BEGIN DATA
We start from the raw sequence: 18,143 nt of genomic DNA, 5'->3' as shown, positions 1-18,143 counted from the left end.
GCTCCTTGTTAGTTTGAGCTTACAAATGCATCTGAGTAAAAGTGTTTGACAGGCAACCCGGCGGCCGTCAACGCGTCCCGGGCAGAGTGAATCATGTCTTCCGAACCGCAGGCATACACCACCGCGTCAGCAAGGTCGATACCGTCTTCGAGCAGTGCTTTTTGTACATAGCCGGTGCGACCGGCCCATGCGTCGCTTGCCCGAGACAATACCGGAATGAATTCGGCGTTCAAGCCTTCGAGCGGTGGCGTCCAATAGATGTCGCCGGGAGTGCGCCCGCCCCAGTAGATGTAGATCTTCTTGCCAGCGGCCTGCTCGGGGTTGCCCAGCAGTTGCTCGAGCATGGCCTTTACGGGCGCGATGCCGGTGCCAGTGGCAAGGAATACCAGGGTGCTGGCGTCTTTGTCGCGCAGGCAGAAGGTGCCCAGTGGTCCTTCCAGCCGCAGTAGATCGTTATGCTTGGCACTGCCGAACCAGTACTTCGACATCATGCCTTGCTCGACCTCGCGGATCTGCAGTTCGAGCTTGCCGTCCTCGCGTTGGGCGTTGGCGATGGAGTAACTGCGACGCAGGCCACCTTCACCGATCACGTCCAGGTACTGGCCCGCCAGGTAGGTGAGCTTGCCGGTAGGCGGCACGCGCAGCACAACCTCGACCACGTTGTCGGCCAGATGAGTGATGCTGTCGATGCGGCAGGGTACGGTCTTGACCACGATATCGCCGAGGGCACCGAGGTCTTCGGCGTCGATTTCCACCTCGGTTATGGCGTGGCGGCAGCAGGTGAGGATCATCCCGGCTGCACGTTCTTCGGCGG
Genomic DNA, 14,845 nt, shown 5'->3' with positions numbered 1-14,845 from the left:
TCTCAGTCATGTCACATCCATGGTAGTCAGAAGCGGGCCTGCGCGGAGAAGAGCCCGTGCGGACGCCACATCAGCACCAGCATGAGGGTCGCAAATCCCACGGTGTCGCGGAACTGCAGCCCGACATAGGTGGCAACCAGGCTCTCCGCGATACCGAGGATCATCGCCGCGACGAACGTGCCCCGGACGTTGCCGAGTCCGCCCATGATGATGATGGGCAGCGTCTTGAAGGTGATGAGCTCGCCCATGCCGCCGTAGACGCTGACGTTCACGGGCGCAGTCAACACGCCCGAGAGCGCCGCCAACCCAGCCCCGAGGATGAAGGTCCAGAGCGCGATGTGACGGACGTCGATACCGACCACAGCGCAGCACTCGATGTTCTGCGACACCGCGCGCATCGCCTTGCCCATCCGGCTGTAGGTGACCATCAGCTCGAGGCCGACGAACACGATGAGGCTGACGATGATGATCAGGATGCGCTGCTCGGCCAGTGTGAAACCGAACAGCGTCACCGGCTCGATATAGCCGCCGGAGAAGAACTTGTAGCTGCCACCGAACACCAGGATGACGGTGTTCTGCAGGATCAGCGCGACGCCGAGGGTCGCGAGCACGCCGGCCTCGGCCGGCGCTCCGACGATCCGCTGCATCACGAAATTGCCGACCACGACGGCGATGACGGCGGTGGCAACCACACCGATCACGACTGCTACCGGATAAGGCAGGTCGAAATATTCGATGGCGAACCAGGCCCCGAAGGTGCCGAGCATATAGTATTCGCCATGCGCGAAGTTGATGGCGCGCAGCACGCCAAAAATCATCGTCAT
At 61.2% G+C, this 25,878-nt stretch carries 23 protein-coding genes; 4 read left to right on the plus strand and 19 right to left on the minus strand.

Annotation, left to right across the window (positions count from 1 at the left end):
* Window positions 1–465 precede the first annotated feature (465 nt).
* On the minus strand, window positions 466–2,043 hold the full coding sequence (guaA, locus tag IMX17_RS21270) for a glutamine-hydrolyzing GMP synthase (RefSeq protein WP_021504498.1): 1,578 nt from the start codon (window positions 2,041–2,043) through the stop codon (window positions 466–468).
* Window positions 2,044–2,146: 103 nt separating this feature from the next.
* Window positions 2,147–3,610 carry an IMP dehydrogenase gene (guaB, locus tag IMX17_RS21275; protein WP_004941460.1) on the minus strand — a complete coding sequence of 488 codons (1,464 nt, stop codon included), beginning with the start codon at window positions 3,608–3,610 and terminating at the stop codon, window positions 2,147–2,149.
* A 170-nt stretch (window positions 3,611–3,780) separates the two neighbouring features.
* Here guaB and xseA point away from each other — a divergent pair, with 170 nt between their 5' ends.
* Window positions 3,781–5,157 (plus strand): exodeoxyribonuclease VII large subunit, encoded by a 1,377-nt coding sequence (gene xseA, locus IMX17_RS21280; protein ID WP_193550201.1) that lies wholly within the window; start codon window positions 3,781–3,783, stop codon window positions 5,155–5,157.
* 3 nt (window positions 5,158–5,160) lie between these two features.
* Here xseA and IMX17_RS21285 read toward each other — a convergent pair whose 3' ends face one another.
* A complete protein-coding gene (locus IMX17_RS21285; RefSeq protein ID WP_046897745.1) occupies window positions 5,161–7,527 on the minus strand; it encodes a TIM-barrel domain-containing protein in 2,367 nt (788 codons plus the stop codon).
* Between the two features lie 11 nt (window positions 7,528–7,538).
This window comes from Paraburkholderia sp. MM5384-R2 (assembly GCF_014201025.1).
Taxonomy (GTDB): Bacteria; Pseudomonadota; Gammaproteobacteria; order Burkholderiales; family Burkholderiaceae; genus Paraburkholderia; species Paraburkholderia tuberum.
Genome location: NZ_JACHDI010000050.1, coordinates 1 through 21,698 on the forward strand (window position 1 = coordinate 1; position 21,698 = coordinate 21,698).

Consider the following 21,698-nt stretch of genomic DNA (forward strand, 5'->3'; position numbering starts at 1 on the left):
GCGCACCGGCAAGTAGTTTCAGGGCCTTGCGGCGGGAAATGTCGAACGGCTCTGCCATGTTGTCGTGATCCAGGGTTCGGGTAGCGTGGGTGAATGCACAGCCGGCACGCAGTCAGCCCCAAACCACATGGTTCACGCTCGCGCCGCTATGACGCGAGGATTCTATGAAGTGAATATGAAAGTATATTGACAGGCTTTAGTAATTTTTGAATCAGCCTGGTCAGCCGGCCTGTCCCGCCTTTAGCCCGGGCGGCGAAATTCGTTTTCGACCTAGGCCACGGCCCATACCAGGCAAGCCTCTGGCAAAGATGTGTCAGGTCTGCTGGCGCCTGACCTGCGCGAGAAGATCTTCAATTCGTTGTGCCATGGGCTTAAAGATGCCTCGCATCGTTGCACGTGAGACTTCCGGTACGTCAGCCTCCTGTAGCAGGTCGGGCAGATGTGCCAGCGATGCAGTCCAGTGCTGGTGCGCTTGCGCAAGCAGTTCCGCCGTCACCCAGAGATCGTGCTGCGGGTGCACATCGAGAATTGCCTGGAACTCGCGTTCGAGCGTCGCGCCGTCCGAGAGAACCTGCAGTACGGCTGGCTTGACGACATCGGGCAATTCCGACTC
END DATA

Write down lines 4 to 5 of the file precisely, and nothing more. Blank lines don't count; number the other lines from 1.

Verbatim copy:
TCTCAGTCATGTCACATCCATGGTAGTCAGAAGCGGGCCTGCGCGGAGAAGAGCCCGTGCGGACGCCACATCAGCACCAGCATGAGGGTCGCAAATCCCACGGTGTCGCGGAACTGCAGCCCGACATAGGTGGCAACCAGGCTCTCCGCGATACCGAGGATCATCGCCGCGACGAACGTGCCCCGGACGTTGCCGAGTCCGCCCATGATGATGATGGGCAGCGTCTTGAAGGTGATGAGCTCGCCCATGCCGCCGTAGACGCTGACGTTCACGGGCGCAGTCAACACGCCCGAGAGCGCCGCCAACCCAGCCCCGAGGATGAAGGTCCAGAGCGCGATGTGACGGACGTCGATACCGACCACAGCGCAGCACTCGATGTTCTGCGACACCGCGCGCATCGCCTTGCCCATCCGGCTGTAGGTGACCATCAGCTCGAGGCCGACGAACACGATGAGGCTGACGATGATGATCAGGATGCGCTGCTCGGCCAGTGTGAAACCGAACAGCGTCACCGGCTCGATATAGCCGCCGGAGAAGAACTTGTAGCTGCCACCGAACACCAGGATGACGGTGTTCTGCAGGATCAGCGCGACGCCGAGGGTCGCGAGCACGCCGGCCTCGGCCGGCGCTCCGACGATCCGCTGCATCACGAAATTGCCGACCACGACGGCGATGACGGCGGTGGCAACCACACCGATCACGACTGCTACCGGATAAGGCAGGTCGAAATATTCGATGGCGAACCAGGCCCCGAAGGTGCCGAGCATATAGTATTCGCCATGCGCGAAGTTGATGGCGCGCAGCACGCCAAAAATCATCGTCAT
At 61.2% G+C, this 25,878-nt stretch carries 23 protein-coding genes; 4 read left to right on the plus strand and 19 right to left on the minus strand.